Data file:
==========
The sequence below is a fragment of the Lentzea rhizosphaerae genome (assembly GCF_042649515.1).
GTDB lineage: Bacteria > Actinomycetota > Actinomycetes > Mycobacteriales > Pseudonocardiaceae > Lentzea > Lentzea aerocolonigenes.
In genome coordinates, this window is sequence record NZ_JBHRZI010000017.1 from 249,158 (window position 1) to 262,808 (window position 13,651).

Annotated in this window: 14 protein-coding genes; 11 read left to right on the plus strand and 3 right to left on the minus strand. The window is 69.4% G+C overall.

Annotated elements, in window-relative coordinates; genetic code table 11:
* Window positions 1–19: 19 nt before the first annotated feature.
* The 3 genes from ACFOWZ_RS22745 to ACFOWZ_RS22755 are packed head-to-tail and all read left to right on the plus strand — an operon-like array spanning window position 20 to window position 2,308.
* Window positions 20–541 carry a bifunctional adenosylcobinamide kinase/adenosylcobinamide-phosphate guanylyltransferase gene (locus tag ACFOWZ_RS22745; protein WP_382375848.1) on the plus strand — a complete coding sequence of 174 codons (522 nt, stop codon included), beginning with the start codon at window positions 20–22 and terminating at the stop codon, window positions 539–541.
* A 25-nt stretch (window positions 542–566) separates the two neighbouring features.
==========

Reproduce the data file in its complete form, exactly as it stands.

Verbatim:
The sequence below is a fragment of the Lentzea rhizosphaerae genome (assembly GCF_042649515.1).
GTDB lineage: Bacteria > Actinomycetota > Actinomycetes > Mycobacteriales > Pseudonocardiaceae > Lentzea > Lentzea aerocolonigenes.
In genome coordinates, this window is sequence record NZ_JBHRZI010000017.1 from 249,158 (window position 1) to 262,808 (window position 13,651).

Annotated in this window: 14 protein-coding genes; 11 read left to right on the plus strand and 3 right to left on the minus strand. The window is 69.4% G+C overall.

Annotated elements, in window-relative coordinates; genetic code table 11:
* Window positions 1–19: 19 nt before the first annotated feature.
* The 3 genes from ACFOWZ_RS22745 to ACFOWZ_RS22755 are packed head-to-tail and all read left to right on the plus strand — an operon-like array spanning window position 20 to window position 2,308.
* Window positions 20–541 carry a bifunctional adenosylcobinamide kinase/adenosylcobinamide-phosphate guanylyltransferase gene (locus tag ACFOWZ_RS22745; protein WP_382375848.1) on the plus strand — a complete coding sequence of 174 codons (522 nt, stop codon included), beginning with the start codon at window positions 20–22 and terminating at the stop codon, window positions 539–541.
* A 25-nt stretch (window positions 542–566) separates the two neighbouring features.